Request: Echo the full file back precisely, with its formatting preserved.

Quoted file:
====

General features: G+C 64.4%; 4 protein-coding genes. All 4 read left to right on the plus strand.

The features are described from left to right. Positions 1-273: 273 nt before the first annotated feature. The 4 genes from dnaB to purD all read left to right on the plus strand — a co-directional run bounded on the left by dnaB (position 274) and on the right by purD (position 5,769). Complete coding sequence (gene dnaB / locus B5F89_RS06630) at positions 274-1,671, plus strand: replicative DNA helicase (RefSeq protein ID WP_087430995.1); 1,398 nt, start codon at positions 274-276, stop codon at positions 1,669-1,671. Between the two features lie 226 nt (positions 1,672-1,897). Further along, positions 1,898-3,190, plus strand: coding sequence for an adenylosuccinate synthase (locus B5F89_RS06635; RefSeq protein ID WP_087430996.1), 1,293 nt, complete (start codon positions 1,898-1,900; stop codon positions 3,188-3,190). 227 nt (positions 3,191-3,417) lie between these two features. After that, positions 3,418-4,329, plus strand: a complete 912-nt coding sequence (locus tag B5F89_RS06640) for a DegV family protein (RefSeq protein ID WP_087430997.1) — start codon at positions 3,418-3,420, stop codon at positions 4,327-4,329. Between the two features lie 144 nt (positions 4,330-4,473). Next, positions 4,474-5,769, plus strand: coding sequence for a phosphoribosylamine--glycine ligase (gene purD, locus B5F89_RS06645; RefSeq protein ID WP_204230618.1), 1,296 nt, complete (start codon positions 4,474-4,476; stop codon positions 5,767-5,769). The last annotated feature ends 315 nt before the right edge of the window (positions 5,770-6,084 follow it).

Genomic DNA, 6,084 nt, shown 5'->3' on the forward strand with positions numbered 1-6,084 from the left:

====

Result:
General features: G+C 64.4%; 4 protein-coding genes. All 4 read left to right on the plus strand.

The features are described from left to right. Positions 1-273: 273 nt before the first annotated feature. The 4 genes from dnaB to purD all read left to right on the plus strand — a co-directional run bounded on the left by dnaB (position 274) and on the right by purD (position 5,769). Complete coding sequence (gene dnaB / locus B5F89_RS06630) at positions 274-1,671, plus strand: replicative DNA helicase (RefSeq protein ID WP_087430995.1); 1,398 nt, start codon at positions 274-276, stop codon at positions 1,669-1,671. Between the two features lie 226 nt (positions 1,672-1,897). Further along, positions 1,898-3,190, plus strand: coding sequence for an adenylosuccinate synthase (locus B5F89_RS06635; RefSeq protein ID WP_087430996.1), 1,293 nt, complete (start codon positions 1,898-1,900; stop codon positions 3,188-3,190). 227 nt (positions 3,191-3,417) lie between these two features. After that, positions 3,418-4,329, plus strand: a complete 912-nt coding sequence (locus tag B5F89_RS06640) for a DegV family protein (RefSeq protein ID WP_087430997.1) — start codon at positions 3,418-3,420, stop codon at positions 4,327-4,329. Between the two features lie 144 nt (positions 4,330-4,473). Next, positions 4,474-5,769, plus strand: coding sequence for a phosphoribosylamine--glycine ligase (gene purD, locus B5F89_RS06645; RefSeq protein ID WP_204230618.1), 1,296 nt, complete (start codon positions 4,474-4,476; stop codon positions 5,767-5,769). The last annotated feature ends 315 nt before the right edge of the window (positions 5,770-6,084 follow it).

Genomic DNA, 6,084 nt, shown 5'->3' on the forward strand with positions numbered 1-6,084 from the left: